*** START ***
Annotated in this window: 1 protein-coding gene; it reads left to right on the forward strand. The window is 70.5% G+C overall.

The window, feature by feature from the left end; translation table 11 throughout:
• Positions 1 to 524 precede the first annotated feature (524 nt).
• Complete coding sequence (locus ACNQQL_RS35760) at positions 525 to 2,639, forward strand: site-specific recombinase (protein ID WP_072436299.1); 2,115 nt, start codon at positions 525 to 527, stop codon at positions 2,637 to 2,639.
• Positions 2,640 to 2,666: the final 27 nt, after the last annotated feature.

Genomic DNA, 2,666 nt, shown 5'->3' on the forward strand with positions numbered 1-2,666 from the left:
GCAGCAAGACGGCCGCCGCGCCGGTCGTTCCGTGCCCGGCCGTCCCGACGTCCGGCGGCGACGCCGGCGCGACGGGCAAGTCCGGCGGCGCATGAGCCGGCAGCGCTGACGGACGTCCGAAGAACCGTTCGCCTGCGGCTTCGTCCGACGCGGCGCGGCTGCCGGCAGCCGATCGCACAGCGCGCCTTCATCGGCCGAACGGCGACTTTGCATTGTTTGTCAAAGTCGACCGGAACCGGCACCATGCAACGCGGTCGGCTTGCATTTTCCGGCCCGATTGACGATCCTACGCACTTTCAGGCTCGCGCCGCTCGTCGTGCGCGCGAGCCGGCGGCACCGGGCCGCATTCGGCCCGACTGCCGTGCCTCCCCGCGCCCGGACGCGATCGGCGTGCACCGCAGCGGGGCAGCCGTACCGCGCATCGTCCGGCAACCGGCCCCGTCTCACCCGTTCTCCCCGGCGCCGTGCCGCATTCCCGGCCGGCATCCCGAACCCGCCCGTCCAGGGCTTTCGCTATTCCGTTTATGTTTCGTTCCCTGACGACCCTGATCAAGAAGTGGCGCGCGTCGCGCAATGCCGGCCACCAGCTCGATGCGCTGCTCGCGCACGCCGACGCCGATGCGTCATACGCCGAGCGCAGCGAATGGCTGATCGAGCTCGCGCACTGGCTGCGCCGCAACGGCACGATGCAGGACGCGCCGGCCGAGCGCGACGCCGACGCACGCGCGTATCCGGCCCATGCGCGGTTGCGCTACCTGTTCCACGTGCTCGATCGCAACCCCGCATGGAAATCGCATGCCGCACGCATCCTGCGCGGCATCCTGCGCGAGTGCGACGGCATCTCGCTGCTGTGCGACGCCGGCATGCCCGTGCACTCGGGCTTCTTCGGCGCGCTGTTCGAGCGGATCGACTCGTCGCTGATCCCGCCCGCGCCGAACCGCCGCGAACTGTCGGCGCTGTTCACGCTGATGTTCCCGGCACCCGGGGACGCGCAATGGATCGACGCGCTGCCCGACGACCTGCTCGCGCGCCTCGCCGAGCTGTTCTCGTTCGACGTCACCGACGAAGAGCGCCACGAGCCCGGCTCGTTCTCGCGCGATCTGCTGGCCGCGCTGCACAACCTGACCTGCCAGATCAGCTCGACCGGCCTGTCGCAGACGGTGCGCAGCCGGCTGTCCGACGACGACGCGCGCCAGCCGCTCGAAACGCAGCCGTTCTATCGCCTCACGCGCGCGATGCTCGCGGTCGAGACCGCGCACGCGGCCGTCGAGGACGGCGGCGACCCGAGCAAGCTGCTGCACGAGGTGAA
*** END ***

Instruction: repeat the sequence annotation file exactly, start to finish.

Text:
Annotated in this window: 1 protein-coding gene; it reads left to right on the forward strand. The window is 70.5% G+C overall.

The window, feature by feature from the left end; translation table 11 throughout:
• Positions 1 to 524 precede the first annotated feature (524 nt).
• Complete coding sequence (locus ACNQQL_RS35760) at positions 525 to 2,639, forward strand: site-specific recombinase (protein ID WP_072436299.1); 2,115 nt, start codon at positions 525 to 527, stop codon at positions 2,637 to 2,639.
• Positions 2,640 to 2,666: the final 27 nt, after the last annotated feature.

Genomic DNA, 2,666 nt, shown 5'->3' on the forward strand with positions numbered 1-2,666 from the left:
GCAGCAAGACGGCCGCCGCGCCGGTCGTTCCGTGCCCGGCCGTCCCGACGTCCGGCGGCGACGCCGGCGCGACGGGCAAGTCCGGCGGCGCATGAGCCGGCAGCGCTGACGGACGTCCGAAGAACCGTTCGCCTGCGGCTTCGTCCGACGCGGCGCGGCTGCCGGCAGCCGATCGCACAGCGCGCCTTCATCGGCCGAACGGCGACTTTGCATTGTTTGTCAAAGTCGACCGGAACCGGCACCATGCAACGCGGTCGGCTTGCATTTTCCGGCCCGATTGACGATCCTACGCACTTTCAGGCTCGCGCCGCTCGTCGTGCGCGCGAGCCGGCGGCACCGGGCCGCATTCGGCCCGACTGCCGTGCCTCCCCGCGCCCGGACGCGATCGGCGTGCACCGCAGCGGGGCAGCCGTACCGCGCATCGTCCGGCAACCGGCCCCGTCTCACCCGTTCTCCCCGGCGCCGTGCCGCATTCCCGGCCGGCATCCCGAACCCGCCCGTCCAGGGCTTTCGCTATTCCGTTTATGTTTCGTTCCCTGACGACCCTGATCAAGAAGTGGCGCGCGTCGCGCAATGCCGGCCACCAGCTCGATGCGCTGCTCGCGCACGCCGACGCCGATGCGTCATACGCCGAGCGCAGCGAATGGCTGATCGAGCTCGCGCACTGGCTGCGCCGCAACGGCACGATGCAGGACGCGCCGGCCGAGCGCGACGCCGACGCACGCGCGTATCCGGCCCATGCGCGGTTGCGCTACCTGTTCCACGTGCTCGATCGCAACCCCGCATGGAAATCGCATGCCGCACGCATCCTGCGCGGCATCCTGCGCGAGTGCGACGGCATCTCGCTGCTGTGCGACGCCGGCATGCCCGTGCACTCGGGCTTCTTCGGCGCGCTGTTCGAGCGGATCGACTCGTCGCTGATCCCGCCCGCGCCGAACCGCCGCGAACTGTCGGCGCTGTTCACGCTGATGTTCCCGGCACCCGGGGACGCGCAATGGATCGACGCGCTGCCCGACGACCTGCTCGCGCGCCTCGCCGAGCTGTTCTCGTTCGACGTCACCGACGAAGAGCGCCACGAGCCCGGCTCGTTCTCGCGCGATCTGCTGGCCGCGCTGCACAACCTGACCTGCCAGATCAGCTCGACCGGCCTGTCGCAGACGGTGCGCAGCCGGCTGTCCGACGACGACGCGCGCCAGCCGCTCGAAACGCAGCCGTTCTATCGCCTCACGCGCGCGATGCTCGCGGTCGAGACCGCGCACGCGGCCGTCGAGGACGGCGGCGACCCGAGCAAGCTGCTGCACGAGGTGAA